We get children and send them to school at the earliest possible age since we want them to learn, socialize and get ready for the world they are living in.
In school they meet teachers who are there by mistake or chance, sometimes underpaid, overworked and unappreciated. The few teachers who are teaching because they love children and imparting knowledge.
Ver few teachers chose education for the love of it and so we entrust our children’s learning to these people.
We then proceed to demand a lot from them daily. We abrogate a lot of our parenting responsibility to these people and focus on raising money for fees and other things.\It is not uncommon to hear parents talk of sending their children of to boarding at the earliest possible opportunity so that we can stop worrying about what they are up to.
We judge our children’s development from the report cards given in school and rarely engage the staff beyond the school dairies and infrequent parent teacher conferences. Even then the interaction is rushed and harried since we need to get back to work.
On weekends we are all over, hustling and only spend a few moments with the children on Sundays if any at all. During the week the focus of our interaction with the children is centered around homework and stuff that should be done for school. Some even have house helps handle this.
Our curriculum development/change process and implementation has always been fraught with challenges and we seem are on another trial mode and pilot stage for a new curriculum which sounds good but is already experiencing previous implementation challenges.
The new world is more than school, schooling and grades. It’s about education to meet the challenges of a new world. According to the World Economic Forum Future of Jobs report the nature of work is changing due to: flexible work: Middle class in emerging markets, Climate change, natural resources, Geopolitical volatility, Consumer ethics, privacy issues, Longevity, ageing societies, Young demographics in emerging markets, Women’s economic power, aspirations and rapid urbanization. Technological changes impacting the future of jobs include Mobile internet, cloud technology, Processing power, Big Data, New energy supplies and technologies, Internet of Things, Sharing economy, crowdsourcing, Robotics, autonomous transport, Artificial intelligence. manufacturing, 3D printing. Materials and biotechnology.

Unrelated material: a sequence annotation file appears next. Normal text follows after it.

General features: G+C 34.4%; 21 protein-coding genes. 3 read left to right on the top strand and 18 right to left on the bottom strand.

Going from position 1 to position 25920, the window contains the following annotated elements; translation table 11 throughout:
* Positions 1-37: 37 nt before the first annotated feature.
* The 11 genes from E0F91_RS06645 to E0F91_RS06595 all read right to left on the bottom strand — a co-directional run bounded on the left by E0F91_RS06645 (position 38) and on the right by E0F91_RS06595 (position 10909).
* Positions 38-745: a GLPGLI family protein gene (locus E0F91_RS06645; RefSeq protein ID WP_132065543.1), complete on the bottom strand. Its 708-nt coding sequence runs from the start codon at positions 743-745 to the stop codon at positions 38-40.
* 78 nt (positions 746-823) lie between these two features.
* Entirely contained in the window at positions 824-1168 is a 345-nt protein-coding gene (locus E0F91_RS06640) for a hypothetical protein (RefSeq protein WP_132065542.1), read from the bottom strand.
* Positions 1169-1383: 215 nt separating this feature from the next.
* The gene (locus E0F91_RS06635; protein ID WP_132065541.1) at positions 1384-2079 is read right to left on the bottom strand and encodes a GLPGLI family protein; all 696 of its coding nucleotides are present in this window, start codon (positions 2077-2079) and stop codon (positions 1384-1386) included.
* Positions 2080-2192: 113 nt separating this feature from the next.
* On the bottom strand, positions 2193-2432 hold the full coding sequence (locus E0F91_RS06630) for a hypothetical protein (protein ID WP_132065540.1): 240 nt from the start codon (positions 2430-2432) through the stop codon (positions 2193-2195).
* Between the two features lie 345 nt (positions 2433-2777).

Between 2015-2020 the skills that will be in high demand include Cognitive Abilities, Systems Skills, Complex Problem Solving, Content Skills, Process Skills, Social Skills, Resource Management Skills, Technical Skills and to a lesser degree physical Abilities.
How are these being developed in our children? can they only be left to the formal schooling system or should parents take an active role in developing these skills?
From our last children’s camp Early Start we were impressed to see children as young as 7 years when given the opportunity display some of these skills at their age level. Children formed companies, hired help, branded and actively marketed their products and worked towards a profit. They made and lost money, struggled to comprehend some business terms and manners and cope with the hustles of a business simulation.
Let us consciously as parents, teachers, schools, countries and the world prepare the children not for the world of yesterday but for the world of today
The Future of Jobs, Global Challenge Insight Report, Employment, Skills and Workforce Strategy for the Fourth Industrial Revolution for the World Economic Forum January 2016